There's a difference between unpopular but theoretically viable lines (Berlin/Schliemann, Chigorin) and trappy junk (Englund, Latvian, etc.

    June 2, 2010 | Unregistered CommenterSchroedinger

    the benoni is still junk regardless of resurging popularity.,... I've not seen a single Super GM game yet where I'd want black's position after the opening stage.

    At any rate, I find it best to mix mainlines with sidelines both for the value of fun (that is why we play after all?) and to keep the locals I play all the time guessing. Most of my sidelines though provide white at least equality in their gambits not =+

    June 3, 2010 | Unregistered CommenterDaniel

    The Schliemann is += at worst, so it doesn't count as junk. The point of my piece, again, wasn't to single out any opening (excepting the mandatory cheap shot at the Latvian, which really does deserve it), but to take a crack at junk openings in general. I've given my general definition, which seems to me sufficient for the purpose at hand.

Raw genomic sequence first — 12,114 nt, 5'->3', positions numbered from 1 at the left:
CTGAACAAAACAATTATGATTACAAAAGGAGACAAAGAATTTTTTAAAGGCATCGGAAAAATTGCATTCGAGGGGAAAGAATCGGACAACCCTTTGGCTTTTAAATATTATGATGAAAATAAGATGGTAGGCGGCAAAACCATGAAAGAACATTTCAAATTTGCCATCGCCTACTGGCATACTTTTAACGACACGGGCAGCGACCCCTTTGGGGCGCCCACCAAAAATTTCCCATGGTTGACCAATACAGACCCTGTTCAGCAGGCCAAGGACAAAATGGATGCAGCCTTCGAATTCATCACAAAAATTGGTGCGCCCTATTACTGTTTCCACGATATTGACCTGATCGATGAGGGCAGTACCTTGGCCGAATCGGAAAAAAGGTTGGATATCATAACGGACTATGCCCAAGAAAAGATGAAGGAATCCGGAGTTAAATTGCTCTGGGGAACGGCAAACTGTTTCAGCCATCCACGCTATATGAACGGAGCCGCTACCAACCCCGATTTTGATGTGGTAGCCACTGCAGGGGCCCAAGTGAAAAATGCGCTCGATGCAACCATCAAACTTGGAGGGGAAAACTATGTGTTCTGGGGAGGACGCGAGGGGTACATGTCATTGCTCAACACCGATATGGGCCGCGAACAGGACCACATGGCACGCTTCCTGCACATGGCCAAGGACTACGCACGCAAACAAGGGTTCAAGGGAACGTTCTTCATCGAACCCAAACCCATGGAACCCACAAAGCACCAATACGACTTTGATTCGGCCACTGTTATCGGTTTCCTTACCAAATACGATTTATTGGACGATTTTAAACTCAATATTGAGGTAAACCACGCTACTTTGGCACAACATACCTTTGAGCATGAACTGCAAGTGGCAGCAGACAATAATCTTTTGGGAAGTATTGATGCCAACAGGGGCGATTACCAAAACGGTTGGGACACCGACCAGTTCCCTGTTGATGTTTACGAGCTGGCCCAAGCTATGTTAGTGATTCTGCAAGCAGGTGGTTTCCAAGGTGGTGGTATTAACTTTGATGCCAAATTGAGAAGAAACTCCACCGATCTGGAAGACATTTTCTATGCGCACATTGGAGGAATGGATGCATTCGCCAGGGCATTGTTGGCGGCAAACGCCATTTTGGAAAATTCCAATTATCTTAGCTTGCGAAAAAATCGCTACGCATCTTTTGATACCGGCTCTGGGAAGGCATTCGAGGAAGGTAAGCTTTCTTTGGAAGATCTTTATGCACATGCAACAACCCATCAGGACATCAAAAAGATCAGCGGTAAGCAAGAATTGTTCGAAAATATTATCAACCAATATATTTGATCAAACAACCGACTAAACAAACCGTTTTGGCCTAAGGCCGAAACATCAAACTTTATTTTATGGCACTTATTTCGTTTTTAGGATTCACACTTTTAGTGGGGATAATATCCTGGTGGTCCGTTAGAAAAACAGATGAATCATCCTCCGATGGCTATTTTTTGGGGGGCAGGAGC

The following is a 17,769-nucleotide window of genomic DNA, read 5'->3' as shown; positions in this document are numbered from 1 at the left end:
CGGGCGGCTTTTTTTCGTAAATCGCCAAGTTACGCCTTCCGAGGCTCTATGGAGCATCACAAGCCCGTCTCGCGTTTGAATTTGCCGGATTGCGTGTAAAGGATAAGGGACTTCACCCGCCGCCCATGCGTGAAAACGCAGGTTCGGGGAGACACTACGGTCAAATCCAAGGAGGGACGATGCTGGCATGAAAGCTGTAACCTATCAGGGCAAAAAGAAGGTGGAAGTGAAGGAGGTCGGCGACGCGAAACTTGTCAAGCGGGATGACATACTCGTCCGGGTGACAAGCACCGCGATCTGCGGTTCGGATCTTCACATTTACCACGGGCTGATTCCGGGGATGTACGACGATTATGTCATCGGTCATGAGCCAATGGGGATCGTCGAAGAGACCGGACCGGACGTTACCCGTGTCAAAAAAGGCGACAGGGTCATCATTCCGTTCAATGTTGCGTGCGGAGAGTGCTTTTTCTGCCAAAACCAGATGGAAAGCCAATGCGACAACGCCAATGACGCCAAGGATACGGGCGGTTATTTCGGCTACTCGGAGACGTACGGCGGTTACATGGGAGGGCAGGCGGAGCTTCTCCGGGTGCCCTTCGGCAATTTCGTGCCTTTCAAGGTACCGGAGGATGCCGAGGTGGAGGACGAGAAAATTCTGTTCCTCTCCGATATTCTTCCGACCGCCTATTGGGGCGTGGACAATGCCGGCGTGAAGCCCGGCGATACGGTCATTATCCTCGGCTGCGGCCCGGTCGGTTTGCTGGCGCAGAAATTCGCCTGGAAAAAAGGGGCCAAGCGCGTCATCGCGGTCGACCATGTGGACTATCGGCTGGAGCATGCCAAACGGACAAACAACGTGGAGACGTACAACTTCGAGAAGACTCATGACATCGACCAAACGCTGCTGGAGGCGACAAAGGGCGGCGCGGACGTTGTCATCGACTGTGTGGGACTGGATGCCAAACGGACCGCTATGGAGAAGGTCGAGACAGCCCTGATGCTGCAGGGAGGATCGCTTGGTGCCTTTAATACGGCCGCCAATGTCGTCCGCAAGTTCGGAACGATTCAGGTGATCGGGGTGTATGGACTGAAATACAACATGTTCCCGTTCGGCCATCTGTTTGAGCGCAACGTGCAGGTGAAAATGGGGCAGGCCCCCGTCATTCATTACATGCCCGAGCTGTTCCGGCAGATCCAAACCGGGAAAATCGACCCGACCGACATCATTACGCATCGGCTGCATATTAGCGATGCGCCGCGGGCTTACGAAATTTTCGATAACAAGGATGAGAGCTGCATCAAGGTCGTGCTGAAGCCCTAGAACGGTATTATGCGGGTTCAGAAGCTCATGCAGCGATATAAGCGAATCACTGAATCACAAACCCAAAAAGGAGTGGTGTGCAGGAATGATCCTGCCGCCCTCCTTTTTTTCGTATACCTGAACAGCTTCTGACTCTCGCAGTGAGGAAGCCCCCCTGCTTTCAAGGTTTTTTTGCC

Schroedinger: I agree with your general assessments of the first paragraph and the distinction made in the second. Some minor points, however: (1) the Berlin is extremely popular - strong and super-GMs use this all the time. It's not at the level of the Slav or Najdorf, but it's a major opening nowadays. (2) The Tromp, Grand Prix and Chigorin are all very rare birds at the top. There was a brief flurry of interest in the Chigorin thanks to Morozevich, but I can't remember the last time I saw it. Also, the Schliemann seems to have passed its day as well: Radjabov seemed to show that it was viable, but only as a way to suffer for a draw, nothing more. Black desperately needs some new ideas if he wants to play it as anything more than a poor man's Petroff against a well-prepared opponent.

    Jordan: I'm not sure White equalizes in the KG, and definitely don't trust the Chigorin. I think all the openings you mention are basically playable, though, and entertaining as occasional weapons. I don't think they're terribly efficient as main weapons, and some of them are rather boring to me. But who cares? If you like them, play them.